On April 28, 2020, the Department of Labor issued a joint notice with the Department of the Treasury and the Internal Revenue Service that went into effect on May 4, 2020. In summary, the notice extends certain time frames impacting participants’ rights to healthcare coverage, portability, and continuation of group health plan coverage under COBRA and extends the time for participants to file benefit claims or appeals of denied claims.
The timeframe extensions are based on the end date of the “national emergency” and the end date of the “outbreak period.” Although the national emergency end date has not been announced, the end date of the outbreak period is the 60th day after the end of the national emergency. Under the joint rule, the timeframes for COBRA election period, premium payments and notification periods will not begin to run until after the outbreak period has ended.
In the context of COBRA coverage, the impact of the joint rule means that the outbreak period must be “disregarded” (which means the outbreak period is not considered as part of the deadline timeframe), when determining the 60-day COBRA election period. If June 30, 2020 is used as a hypothetical outbreak period end date, this would mean that the 60-day election period for an employee that became COBRA eligible during the outbreak period would be extended to August 29, 2020. Additionally, since health plans under COBRA cannot require payment of premiums before 45 days after the initial COBRA election, the extension of the election period under the joint rule means premium payments may be delayed for some time when compared to when the employee first became eligible.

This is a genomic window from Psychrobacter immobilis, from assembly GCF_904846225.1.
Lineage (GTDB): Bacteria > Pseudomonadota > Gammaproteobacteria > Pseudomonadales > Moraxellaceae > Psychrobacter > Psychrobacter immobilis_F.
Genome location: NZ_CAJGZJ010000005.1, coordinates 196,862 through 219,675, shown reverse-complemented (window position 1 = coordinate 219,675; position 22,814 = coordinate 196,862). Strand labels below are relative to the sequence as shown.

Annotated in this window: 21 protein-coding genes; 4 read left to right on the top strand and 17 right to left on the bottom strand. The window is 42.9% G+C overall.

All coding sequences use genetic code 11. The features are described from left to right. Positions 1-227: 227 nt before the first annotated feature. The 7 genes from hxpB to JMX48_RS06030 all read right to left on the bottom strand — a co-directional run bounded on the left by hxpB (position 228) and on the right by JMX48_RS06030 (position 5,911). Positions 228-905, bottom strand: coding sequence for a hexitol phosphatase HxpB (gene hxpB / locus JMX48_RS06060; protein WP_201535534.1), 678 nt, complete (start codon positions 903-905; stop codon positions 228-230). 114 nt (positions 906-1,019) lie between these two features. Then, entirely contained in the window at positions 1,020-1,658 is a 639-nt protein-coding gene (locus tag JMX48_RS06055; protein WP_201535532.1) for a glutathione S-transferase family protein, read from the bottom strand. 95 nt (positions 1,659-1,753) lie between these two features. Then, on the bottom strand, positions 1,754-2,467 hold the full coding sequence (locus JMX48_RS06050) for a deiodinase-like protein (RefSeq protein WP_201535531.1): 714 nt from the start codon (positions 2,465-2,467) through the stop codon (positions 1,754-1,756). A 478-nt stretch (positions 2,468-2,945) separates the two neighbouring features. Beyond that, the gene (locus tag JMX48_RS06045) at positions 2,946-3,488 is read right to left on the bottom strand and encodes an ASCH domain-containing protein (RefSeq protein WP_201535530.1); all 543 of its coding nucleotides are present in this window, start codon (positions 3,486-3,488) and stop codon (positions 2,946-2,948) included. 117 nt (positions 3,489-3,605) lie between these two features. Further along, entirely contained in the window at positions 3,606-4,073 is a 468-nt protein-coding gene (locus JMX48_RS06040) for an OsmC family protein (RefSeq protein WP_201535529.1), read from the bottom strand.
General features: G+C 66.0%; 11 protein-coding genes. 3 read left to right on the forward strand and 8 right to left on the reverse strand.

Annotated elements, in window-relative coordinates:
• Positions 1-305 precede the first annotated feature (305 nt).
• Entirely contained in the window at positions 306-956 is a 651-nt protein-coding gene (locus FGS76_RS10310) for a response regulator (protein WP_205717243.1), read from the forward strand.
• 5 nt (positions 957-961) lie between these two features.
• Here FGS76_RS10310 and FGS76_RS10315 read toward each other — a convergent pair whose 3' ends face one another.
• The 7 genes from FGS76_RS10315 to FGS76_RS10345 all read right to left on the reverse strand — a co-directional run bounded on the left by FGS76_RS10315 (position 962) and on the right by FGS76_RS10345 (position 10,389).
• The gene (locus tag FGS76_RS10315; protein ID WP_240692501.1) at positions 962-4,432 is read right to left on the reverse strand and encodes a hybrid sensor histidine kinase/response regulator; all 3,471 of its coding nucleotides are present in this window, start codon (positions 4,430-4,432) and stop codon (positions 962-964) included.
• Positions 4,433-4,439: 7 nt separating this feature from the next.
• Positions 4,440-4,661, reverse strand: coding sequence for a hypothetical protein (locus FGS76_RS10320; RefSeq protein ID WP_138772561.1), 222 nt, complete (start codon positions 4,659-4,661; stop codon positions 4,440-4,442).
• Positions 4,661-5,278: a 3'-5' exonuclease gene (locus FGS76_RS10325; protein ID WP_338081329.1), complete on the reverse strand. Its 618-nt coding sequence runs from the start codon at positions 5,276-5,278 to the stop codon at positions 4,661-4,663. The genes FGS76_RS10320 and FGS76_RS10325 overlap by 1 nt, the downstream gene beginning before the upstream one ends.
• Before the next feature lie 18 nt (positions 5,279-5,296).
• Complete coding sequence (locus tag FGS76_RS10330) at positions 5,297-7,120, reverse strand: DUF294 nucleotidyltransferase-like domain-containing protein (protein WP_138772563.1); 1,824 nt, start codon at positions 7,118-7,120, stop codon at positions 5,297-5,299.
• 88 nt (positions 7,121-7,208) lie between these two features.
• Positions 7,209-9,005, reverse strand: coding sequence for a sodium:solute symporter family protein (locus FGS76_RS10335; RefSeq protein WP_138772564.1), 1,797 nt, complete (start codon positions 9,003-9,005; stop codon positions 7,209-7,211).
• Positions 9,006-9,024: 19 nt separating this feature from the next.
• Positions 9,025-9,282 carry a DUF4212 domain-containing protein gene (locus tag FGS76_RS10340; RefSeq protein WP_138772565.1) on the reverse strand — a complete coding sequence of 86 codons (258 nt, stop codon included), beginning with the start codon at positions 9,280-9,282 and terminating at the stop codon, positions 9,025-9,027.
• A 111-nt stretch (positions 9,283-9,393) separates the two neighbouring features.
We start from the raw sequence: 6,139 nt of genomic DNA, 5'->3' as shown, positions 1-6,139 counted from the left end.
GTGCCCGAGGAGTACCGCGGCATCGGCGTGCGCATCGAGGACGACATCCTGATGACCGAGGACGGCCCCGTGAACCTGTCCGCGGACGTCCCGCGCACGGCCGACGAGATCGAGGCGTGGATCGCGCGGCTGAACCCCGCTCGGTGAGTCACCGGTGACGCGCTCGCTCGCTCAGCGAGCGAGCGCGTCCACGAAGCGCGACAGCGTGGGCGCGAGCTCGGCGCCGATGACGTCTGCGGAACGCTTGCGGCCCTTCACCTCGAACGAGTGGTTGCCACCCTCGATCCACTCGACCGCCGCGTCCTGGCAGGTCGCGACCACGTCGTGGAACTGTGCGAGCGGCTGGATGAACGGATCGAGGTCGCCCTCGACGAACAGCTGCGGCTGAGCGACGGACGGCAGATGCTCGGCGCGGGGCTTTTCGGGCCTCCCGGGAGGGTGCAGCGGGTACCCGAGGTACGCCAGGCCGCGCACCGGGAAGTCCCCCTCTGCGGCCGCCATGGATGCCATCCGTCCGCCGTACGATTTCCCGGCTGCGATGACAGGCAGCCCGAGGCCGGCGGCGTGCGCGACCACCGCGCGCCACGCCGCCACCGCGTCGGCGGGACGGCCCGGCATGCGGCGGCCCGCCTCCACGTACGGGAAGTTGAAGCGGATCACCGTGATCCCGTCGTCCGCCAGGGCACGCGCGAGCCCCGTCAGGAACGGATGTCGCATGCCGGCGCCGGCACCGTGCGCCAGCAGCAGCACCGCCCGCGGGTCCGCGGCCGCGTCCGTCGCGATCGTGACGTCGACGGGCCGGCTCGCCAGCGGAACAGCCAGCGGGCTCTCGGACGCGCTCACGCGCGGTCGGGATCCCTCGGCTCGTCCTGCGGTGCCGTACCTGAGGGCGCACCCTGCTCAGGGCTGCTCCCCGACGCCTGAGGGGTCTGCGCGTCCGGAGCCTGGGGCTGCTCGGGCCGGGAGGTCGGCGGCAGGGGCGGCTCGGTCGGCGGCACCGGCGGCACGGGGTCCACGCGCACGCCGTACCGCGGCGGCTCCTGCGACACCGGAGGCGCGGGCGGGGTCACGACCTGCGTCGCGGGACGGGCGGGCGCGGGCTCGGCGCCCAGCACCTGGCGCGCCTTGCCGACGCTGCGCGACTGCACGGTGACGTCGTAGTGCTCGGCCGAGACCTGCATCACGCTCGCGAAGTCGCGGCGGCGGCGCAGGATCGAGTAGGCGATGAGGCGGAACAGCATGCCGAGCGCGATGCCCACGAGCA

The rule also makes it clear that the outbreak period must be “disregarded” when calculating the date by which a participant may file a request for an internal appeal after receiving an adverse benefit determination. For example, an employee who received an adverse determination relating to their 401k on April 15, 2020 is notified that they have 60 days to file an appeal. Assuming an outbreak period end date of June 30, 2020, the employee would then have 60 days after the outbreak period end date to file their appeal.
Another example involving a disability plan. An employee receives a notification of an adverse benefit determination from their disability plan on February 15, 2020. The decision advised the employee they had 180 days within which to file an appeal. Assuming again an outbreak period end date of June 30, 2020, under the new rule the outbreak period is disregarded in the appeal period timeframe meaning the employee would need to file their appeal by December 12, 2020. Note that the 180-day extension from the June 30, 2020 outbreak end date is reduced by the 15 days that elapsed between the adverse decision and the start of the outbreak period of March 1, 2020.
- Amy Reasner and Dan Morgan